Marketplace Wild boars cause millions of crowns in damage in agriculture sector
Uprooted earth, ruined fields, leftover bits of corn, beetroot and wheat gobbled up: each year, wild boars in the Czech Republic cause extensive damage. Legally, game keeping associations are responsible for the regulation of population levels; in the case of wild boar, many argue, new steps need to be taken. Last year, 185,000 specimens were hunted, yet damage remains in the millions of crowns.
Almost 200,000 boars hunted each year seems almost astronomical, estimated as being up to 60 percent of the overall boar population; yet some in the agriculture as well as game keeping sectors say is probably not enough, given the damage registered. Luděk Kralíček, of the Czech-Moravian Gamekeepers Association, agrees that wild boars are a considerable problem. Part of the reason is that, in many areas, the conditions for boar herds are exceptional: the animals are able to invade large monoculture fields that are not only inviting but difficult to guard. Luděk Kralíček told me more this week:
“We hunted 185,000 boars last year, so you can imagine how high the damage would have run if they were left unchecked. During the hunting season, when female boars are not giving birth to young, we shot and killed many, yet it still seems to be not enough. The high population numbers are directly related to agricultural production: the amount of beetroot, corn, and other crops produced. There is enough for the high number to be sustained.”
The dramatic rise in the population of wild boar today goes back to historic developments dating back to the war. Also, other than human beings, the animal has little to fear. Luděk Kralíček again:
“An adult male weighing 200 kilos has no natural predator, it is at the top of its respective food chain. Young boars can be hunted by wolves in areas by the Carpathians, and in the Czech Republic can fall prey to lynx. But disease affects population numbers far more.
“As for the history, the population began to increase after WW II. Until then, the movement of boars and other game was more or less limited to large fenced areas or game grounds. The movement of armies flattened fences though, and boars and other game were able to spread unchecked. Changes in hunting, namely the elimination of inhumane methods such as poison or traps, also helped boars reach the enormous population number we see today.”
Agricultural producers in the Czech Republic who suffer damaged fields and crop losses, under the law have up to 20 days to file for compensation, but that often is not enough time, when one considers the size of fields being raided. Luděk Kralíček:
“The law says that they must file damage with the game keeping association responsible within 20 days and agree on compensation and if they cannot, to take the matter to court. The problem is that in agriculture, machines today have replaced people in many areas, and a single farmer or employee can be responsible for overseeing 4,000 hectares. So they find out too late. If you have activity in the middle of an enormous field, it may not be discovered for quite a while.”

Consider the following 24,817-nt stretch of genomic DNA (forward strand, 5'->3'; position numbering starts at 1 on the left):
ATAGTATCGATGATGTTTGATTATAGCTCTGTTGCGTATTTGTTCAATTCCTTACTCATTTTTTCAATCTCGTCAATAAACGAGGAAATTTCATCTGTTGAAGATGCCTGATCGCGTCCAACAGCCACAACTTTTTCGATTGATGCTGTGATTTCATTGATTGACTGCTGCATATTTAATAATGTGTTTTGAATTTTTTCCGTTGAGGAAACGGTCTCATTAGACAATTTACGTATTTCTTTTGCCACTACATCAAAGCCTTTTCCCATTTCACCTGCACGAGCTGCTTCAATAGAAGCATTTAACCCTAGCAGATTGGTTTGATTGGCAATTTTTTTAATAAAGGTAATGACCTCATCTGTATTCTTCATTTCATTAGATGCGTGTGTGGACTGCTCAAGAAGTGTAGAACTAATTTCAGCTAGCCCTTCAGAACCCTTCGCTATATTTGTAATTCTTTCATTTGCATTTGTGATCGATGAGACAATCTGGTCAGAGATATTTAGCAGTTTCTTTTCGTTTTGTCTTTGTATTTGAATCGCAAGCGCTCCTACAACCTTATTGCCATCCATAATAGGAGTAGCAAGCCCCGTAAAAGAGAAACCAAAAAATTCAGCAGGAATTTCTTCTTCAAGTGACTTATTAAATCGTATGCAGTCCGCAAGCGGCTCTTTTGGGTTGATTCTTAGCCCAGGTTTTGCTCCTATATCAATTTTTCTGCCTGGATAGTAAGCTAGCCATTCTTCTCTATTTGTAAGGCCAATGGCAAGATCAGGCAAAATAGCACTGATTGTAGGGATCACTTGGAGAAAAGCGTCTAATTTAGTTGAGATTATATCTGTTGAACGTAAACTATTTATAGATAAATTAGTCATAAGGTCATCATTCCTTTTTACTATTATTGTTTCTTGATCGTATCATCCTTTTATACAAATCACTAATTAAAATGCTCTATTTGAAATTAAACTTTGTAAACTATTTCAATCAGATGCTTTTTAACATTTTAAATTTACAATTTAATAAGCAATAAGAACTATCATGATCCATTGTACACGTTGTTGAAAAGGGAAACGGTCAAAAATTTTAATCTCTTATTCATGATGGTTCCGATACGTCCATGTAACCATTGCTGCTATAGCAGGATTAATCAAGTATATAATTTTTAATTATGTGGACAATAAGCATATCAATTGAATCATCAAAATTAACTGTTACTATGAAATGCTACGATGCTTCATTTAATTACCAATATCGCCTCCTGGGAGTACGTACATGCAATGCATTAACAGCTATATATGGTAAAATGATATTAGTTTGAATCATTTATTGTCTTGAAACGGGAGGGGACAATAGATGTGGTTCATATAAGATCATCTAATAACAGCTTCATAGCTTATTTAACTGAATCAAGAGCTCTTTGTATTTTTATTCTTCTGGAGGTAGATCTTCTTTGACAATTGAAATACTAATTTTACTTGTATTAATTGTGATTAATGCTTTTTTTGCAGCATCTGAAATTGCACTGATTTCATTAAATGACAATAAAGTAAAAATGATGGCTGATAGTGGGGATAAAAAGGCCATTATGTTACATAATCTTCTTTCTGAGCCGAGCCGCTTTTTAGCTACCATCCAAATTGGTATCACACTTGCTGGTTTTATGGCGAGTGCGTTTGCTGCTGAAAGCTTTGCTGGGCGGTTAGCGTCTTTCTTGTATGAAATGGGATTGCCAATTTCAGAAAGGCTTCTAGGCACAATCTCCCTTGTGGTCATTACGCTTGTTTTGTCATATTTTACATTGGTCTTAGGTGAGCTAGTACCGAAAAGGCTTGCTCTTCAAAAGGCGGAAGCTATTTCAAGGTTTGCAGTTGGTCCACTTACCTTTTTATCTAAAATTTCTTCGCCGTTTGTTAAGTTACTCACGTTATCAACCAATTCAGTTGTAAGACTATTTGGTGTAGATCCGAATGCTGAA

For that reason, game keepers have not only recommended that farmers mix crops being raised but also that fields be limited in size, to make it easier to spot damage earlier. The greatest damage is in corn and beetroot fields.
“We pushed for field width to be limited to a maximum 200 metres. That would make the field easier to monitor, as well as make it easier to hunt for boars. They can be difficult to track and can hide easily in large fields.
“Some farmers understand the need for fields to be divided with different crops but others aren’t concerned one way or another, having learned to claim damages from game keeping associations. Some don’t care whether they sell their corn or are compensated for their losses. It would be far better if farmers and hunters learned to work together to solve the problem.”
As for the thousands of boar that are successfully hunted? Game has a long tradition on the dining room table and is a specialty at many fine Czech restaurants, not least at castles or chateaux. That is one silver-lining in the hunting of the animals, at least for meat-eaters. The process followed is strict but meat which is approved usually ends up, if not in a restaurant than on families’ dining room tables.
“In the Czech Republic each game hunted has to be tested for trichinosis and cleared by the State Veterinary Administration. Upon receiving documentation, hunters can either keep the meat for personal consumption, or sell it. More than 50 percent of the game ends up sold in stores. Game, including wild boar, is very popular, not least on special occasions.
“If you have ever seen the film The Snowdrop (Slavnosti sneženek) you will know that one of the quintessential questions is whether the meat should be served with cabbage or cranberry sauce. And of course with dumplings and beer.”